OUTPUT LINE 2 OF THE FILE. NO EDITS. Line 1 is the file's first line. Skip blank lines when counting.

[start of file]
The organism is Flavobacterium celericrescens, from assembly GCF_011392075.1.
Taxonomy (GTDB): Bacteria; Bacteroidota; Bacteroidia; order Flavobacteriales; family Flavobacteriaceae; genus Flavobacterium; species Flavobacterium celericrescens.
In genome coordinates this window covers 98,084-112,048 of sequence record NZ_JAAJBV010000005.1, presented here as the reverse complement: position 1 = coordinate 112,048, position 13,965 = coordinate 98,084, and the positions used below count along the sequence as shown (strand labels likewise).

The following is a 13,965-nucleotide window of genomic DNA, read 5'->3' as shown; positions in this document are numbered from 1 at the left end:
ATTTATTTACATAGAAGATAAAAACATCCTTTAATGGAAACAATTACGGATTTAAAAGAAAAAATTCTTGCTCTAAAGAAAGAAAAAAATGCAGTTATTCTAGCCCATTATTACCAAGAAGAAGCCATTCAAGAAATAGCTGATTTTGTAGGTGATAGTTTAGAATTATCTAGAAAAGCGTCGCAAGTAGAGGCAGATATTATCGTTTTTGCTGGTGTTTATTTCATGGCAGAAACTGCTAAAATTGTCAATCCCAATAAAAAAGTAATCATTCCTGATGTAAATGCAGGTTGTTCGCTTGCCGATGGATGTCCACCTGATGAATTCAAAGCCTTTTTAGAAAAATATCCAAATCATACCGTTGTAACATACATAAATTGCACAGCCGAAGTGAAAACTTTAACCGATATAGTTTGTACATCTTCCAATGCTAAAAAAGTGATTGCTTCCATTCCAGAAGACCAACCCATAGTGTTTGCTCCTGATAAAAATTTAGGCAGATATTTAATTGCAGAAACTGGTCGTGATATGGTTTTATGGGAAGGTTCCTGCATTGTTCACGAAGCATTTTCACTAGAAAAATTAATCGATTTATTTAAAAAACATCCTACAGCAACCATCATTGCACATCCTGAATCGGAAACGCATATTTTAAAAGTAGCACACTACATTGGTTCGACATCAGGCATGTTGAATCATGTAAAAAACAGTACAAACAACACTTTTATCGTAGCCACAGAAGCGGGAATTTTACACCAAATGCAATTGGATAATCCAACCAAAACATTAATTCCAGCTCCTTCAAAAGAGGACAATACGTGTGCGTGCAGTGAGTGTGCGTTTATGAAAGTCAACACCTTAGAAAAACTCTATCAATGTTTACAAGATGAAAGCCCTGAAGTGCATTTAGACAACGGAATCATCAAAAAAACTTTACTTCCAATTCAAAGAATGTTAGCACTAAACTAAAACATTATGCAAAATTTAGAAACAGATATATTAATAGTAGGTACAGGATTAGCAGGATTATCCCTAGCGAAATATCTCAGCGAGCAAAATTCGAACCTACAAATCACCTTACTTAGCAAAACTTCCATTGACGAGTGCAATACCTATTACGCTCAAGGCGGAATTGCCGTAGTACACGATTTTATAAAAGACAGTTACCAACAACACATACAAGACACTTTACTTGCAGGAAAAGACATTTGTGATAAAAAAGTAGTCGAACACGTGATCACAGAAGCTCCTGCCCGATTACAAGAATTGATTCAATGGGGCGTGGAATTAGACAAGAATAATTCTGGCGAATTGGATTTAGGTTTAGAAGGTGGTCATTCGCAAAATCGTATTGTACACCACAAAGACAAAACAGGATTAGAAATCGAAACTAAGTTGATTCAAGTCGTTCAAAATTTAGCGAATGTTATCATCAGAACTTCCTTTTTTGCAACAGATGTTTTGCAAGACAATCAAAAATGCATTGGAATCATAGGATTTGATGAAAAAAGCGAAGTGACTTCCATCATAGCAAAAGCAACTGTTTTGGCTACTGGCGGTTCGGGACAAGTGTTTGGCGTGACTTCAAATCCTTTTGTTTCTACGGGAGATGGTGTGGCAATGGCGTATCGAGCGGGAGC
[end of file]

Taxonomy (GTDB): Bacteria; Bacteroidota; Bacteroidia; order Flavobacteriales; family Flavobacteriaceae; genus Flavobacterium; species Flavobacterium celericrescens.